UNC Increases Security, Imposes Fines After Fifth Suspicious Dorm Fire
Posted February 1, 2000
CHAPEL HILL — UNC-Chapel Hillofficials aremaking some changesafter another suspicious fire broke out at a dormitory Wednesday.
Police say a couch in a ninth-floor study loungecaught fire in Morrison Dorm. It is the fifth fire at the dorm since November, and follows the same pattern as the others: it occurred in the middle of the night in a study lounge.
Fire crews evacuated the building around 1 a.m. No one was injured in the fire, but some students did not leave when the alarm sounded.
Students who fail to evacuate when an alarm sounds will now be fined. The misdemeanor charge could cost students $10 to $80 plus court costs. In addition, they could face discipline in the student judicial system.
All residents will also have to attend fire safety meetings.
Morrison houses about 900 students. It is one of the two largest residence halls on campus and does not have a sprinkler system. But that could change.
"The high-rise residence halls were built before there was a code requirement that sprinklers be placed in residence halls. However, the university is in the process of trying to acquire the monies necessary to install those systems," says Maj. Jeff Cracken of UNC Public Safety.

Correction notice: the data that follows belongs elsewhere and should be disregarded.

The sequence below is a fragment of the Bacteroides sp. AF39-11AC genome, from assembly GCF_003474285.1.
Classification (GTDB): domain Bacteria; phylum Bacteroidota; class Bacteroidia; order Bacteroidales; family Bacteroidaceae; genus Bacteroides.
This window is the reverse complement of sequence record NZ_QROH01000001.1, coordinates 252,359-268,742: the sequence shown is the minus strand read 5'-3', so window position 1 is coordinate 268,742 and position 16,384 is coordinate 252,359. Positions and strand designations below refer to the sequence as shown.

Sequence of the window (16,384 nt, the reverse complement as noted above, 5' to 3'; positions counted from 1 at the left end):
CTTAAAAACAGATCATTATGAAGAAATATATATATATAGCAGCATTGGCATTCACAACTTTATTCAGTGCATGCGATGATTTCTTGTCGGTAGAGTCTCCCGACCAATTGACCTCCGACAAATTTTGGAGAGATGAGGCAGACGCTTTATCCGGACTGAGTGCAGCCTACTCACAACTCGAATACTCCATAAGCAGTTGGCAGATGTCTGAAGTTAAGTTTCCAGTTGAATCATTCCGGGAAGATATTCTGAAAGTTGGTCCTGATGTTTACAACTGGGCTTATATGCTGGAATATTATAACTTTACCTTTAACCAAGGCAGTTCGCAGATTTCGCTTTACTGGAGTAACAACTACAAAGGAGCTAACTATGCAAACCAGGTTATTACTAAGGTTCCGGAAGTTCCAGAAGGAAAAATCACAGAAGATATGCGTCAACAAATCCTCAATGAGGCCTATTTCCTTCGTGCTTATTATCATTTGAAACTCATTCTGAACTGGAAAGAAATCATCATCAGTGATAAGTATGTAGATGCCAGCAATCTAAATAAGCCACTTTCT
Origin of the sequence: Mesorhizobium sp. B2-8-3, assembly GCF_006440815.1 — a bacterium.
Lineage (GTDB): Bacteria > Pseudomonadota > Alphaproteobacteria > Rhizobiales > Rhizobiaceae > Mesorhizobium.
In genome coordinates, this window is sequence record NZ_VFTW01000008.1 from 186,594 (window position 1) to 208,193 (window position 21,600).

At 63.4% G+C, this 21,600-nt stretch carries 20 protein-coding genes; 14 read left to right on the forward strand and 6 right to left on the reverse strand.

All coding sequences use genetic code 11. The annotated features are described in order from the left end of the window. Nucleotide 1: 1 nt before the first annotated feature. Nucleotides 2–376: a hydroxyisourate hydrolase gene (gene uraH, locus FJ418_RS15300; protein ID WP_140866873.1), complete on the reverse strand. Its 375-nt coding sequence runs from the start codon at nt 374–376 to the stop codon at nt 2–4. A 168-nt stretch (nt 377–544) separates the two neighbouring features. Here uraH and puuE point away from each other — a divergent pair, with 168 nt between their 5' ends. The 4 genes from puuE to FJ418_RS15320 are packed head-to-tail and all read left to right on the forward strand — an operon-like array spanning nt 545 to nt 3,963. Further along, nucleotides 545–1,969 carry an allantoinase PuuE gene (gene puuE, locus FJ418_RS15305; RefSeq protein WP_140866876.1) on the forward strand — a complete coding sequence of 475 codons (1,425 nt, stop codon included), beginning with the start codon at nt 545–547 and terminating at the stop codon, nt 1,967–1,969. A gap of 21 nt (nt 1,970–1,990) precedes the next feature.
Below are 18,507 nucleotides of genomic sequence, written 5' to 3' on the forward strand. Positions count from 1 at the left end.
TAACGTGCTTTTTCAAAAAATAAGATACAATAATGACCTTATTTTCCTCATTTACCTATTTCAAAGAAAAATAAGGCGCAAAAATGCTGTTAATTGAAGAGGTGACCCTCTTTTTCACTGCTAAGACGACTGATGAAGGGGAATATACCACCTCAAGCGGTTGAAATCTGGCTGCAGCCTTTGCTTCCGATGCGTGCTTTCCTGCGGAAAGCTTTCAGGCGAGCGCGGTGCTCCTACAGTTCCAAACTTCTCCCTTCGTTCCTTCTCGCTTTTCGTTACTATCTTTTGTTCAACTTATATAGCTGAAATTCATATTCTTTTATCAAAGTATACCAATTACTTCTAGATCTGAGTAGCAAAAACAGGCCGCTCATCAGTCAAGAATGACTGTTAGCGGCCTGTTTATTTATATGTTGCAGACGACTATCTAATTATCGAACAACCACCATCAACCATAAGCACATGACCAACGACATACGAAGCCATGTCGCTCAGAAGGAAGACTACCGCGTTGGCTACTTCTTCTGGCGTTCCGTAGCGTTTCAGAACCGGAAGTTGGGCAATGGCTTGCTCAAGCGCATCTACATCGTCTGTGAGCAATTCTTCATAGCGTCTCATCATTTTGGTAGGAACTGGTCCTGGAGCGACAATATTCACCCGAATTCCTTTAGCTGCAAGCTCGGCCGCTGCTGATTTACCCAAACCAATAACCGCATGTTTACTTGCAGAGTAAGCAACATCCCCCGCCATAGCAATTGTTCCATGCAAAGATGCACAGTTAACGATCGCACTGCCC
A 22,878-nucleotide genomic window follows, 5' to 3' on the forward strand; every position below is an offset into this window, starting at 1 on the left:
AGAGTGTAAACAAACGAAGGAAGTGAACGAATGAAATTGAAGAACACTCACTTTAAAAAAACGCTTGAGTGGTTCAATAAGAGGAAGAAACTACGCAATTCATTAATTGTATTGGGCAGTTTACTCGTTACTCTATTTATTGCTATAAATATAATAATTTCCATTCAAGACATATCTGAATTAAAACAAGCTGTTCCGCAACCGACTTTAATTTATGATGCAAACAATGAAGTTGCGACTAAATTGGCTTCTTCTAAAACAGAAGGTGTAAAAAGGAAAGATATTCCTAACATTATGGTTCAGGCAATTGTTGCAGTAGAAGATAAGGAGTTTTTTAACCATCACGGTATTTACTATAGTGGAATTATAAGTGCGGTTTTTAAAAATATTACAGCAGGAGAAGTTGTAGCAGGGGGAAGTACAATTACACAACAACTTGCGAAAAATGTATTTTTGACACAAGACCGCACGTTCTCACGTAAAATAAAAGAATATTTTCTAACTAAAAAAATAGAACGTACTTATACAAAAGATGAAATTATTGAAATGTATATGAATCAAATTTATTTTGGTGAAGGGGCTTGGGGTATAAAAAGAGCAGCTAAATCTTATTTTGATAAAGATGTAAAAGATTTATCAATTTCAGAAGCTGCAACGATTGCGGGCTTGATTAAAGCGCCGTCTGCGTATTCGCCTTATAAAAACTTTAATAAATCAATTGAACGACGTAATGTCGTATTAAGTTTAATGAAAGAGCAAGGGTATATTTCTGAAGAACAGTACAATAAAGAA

Currently, there are fire extinguishers in the common area on every floor of Morrison dorm.
The Chapel Hill Fire Department and UNC Public Safety are investigating the fire. They say it is too early to determine the cause, but consider the fire suspicious.
"There will be increased security presence in the residence hall areas due to this latest fire," McCracken says. Students say the nightly fire trucks outside could be a big inconvenience.
"You're ready for sleep and instead you have to get up, throw some clothes on and stand in the freezing cold for about a hour," said UNC student Kevin Freeman.
Student Anna Grubbs says this is the last fire at Morrison she will go through.
"This is the first one that I could smell, and I guess it was a little scarier," she says. "It was closer to our stuff and closer to us, and who knows when it'll be on my floor or in my room." In November, policearrested 19-year-old Daniel Sarrellof Arden and charged him with one count of first degree arson for one of the fires set that month. They say they consider him a suspect in the other cases.
Sarrell is still in a 24-hour treatment facility and was there when the latest fire started. Police do not consider him a suspect in this fire.
Police will not go into detail about their investigation. "We're going to put the same diligence behind this fire that we put into previous fires. We certainly hope to resolve the matter as quickly as possible," said UNC Police Chief Derek Poarch.
The FBI has not been called in to investigate this latest incident. andJulie Moos